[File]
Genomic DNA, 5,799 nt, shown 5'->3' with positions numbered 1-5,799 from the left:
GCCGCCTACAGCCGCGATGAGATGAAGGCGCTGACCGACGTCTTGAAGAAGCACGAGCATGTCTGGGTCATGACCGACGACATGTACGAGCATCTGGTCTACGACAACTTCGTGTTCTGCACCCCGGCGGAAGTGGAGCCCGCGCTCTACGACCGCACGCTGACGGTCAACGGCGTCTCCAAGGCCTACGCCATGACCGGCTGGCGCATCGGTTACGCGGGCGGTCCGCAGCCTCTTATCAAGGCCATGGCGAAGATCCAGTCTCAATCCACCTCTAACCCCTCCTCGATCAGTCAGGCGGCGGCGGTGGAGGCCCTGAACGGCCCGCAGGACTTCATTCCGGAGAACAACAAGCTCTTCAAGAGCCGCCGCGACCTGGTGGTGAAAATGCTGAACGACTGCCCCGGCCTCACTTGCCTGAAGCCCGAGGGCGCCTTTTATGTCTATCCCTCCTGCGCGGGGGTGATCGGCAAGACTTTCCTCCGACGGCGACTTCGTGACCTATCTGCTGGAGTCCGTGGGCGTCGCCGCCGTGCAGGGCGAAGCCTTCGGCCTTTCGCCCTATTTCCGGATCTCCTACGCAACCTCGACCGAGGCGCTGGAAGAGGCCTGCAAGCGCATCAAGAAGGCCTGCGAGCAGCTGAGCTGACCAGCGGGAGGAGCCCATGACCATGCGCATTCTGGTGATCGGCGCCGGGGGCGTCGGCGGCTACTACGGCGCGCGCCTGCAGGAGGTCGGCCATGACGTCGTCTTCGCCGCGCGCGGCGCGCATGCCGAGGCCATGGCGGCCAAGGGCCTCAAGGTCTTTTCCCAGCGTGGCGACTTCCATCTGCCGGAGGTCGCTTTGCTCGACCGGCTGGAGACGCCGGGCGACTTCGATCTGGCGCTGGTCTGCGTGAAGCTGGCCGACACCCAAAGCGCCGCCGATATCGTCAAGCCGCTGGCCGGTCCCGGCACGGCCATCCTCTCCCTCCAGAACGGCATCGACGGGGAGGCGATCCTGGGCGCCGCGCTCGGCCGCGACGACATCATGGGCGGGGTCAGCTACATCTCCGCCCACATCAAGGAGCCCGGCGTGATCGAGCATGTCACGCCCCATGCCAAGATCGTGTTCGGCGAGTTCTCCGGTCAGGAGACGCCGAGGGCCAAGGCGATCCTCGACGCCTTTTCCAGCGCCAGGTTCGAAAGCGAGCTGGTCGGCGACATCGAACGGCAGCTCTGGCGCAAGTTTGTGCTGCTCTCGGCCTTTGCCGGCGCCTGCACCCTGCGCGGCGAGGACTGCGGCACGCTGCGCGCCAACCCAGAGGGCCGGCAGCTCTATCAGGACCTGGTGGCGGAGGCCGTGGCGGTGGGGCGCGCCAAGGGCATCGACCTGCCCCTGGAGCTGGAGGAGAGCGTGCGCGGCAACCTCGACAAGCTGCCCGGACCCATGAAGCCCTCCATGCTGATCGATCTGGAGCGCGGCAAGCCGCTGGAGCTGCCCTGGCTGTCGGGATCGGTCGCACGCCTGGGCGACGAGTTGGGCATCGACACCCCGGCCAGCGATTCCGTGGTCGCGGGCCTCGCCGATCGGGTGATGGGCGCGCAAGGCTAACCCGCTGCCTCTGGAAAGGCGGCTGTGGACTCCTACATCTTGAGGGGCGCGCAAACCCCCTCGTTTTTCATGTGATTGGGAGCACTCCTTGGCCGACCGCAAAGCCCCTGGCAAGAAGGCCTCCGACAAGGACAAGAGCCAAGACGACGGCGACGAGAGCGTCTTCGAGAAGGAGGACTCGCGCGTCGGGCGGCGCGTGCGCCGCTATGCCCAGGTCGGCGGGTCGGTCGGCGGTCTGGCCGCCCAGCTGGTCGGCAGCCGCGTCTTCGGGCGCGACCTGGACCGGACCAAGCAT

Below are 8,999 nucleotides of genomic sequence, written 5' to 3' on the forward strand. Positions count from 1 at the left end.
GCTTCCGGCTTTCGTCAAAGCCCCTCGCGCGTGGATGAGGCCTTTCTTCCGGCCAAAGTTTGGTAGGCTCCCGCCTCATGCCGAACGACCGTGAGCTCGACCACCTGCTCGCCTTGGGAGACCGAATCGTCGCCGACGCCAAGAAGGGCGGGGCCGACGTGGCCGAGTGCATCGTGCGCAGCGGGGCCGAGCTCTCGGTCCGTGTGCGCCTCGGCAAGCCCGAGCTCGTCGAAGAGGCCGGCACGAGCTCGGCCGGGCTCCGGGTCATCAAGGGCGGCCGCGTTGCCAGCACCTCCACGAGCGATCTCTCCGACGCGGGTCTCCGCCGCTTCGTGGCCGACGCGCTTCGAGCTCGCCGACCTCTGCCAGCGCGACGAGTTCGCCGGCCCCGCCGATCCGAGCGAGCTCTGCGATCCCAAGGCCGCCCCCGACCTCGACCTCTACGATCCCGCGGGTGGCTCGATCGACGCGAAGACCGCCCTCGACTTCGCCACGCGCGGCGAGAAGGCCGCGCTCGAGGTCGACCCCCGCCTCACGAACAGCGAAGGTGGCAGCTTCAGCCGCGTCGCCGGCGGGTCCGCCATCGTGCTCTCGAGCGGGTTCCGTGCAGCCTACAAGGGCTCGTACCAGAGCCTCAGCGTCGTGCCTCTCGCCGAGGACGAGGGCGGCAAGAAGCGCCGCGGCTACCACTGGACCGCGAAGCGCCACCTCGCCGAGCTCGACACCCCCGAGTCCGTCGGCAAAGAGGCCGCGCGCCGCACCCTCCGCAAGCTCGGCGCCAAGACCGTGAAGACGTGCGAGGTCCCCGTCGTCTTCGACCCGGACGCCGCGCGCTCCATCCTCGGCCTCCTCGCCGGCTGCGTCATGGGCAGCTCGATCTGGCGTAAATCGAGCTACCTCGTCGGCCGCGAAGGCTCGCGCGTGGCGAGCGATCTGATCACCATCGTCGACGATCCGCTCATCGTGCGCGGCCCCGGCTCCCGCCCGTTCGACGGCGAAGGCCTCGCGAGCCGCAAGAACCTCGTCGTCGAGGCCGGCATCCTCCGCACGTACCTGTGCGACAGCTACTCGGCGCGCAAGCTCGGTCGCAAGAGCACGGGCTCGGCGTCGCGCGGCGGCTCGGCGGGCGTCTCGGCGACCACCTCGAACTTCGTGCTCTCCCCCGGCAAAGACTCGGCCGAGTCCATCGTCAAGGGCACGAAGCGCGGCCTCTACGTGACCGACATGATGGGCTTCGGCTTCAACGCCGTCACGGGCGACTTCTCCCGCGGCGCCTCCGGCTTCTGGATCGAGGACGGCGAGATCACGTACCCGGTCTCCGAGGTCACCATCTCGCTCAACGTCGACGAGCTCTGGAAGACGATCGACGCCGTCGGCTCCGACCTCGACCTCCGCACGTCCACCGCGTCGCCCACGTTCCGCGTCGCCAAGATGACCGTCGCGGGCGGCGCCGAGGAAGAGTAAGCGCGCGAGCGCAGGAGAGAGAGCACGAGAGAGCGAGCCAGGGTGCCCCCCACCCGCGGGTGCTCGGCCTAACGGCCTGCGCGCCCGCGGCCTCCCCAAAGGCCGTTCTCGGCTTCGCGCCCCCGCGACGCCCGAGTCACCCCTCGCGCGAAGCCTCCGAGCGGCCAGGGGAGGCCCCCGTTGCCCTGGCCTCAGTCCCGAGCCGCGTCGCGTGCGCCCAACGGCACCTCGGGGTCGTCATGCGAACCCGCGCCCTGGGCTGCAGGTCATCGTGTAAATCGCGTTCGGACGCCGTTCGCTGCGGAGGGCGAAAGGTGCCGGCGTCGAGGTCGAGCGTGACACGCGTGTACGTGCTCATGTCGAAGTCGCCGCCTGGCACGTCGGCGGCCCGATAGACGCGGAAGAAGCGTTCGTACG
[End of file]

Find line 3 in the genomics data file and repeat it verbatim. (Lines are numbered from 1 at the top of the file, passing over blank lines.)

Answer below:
Below are 8,999 nucleotides of genomic sequence, written 5' to 3' on the forward strand. Positions count from 1 at the left end.